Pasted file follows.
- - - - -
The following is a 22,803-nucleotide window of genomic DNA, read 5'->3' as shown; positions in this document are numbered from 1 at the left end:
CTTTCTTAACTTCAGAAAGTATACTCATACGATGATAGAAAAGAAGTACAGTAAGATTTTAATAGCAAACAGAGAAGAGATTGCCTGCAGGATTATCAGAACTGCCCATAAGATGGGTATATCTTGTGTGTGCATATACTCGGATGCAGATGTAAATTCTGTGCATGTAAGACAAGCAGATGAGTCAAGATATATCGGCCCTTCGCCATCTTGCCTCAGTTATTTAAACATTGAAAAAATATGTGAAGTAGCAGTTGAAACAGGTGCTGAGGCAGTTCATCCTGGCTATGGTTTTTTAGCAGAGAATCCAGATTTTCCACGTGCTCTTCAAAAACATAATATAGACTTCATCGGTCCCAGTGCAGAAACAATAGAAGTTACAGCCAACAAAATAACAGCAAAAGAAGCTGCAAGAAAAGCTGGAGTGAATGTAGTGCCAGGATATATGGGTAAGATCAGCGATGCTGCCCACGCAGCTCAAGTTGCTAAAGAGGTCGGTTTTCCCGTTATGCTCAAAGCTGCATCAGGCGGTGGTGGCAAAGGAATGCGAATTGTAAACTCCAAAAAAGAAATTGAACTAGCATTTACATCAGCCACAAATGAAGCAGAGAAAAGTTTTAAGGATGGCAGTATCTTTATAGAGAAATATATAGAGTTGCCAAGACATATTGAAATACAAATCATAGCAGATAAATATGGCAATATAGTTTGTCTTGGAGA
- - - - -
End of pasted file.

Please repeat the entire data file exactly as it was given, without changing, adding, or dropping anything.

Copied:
The following is a 22,803-nucleotide window of genomic DNA, read 5'->3' as shown; positions in this document are numbered from 1 at the left end:
CTTTCTTAACTTCAGAAAGTATACTCATACGATGATAGAAAAGAAGTACAGTAAGATTTTAATAGCAAACAGAGAAGAGATTGCCTGCAGGATTATCAGAACTGCCCATAAGATGGGTATATCTTGTGTGTGCATATACTCGGATGCAGATGTAAATTCTGTGCATGTAAGACAAGCAGATGAGTCAAGATATATCGGCCCTTCGCCATCTTGCCTCAGTTATTTAAACATTGAAAAAATATGTGAAGTAGCAGTTGAAACAGGTGCTGAGGCAGTTCATCCTGGCTATGGTTTTTTAGCAGAGAATCCAGATTTTCCACGTGCTCTTCAAAAACATAATATAGACTTCATCGGTCCCAGTGCAGAAACAATAGAAGTTACAGCCAACAAAATAACAGCAAAAGAAGCTGCAAGAAAAGCTGGAGTGAATGTAGTGCCAGGATATATGGGTAAGATCAGCGATGCTGCCCACGCAGCTCAAGTTGCTAAAGAGGTCGGTTTTCCCGTTATGCTCAAAGCTGCATCAGGCGGTGGTGGCAAAGGAATGCGAATTGTAAACTCCAAAAAAGAAATTGAACTAGCATTTACATCAGCCACAAATGAAGCAGAGAAAAGTTTTAAGGATGGCAGTATCTTTATAGAGAAATATATAGAGTTGCCAAGACATATTGAAATACAAATCATAGCAGATAAATATGGCAATATAGTTTGTCTTGGAGA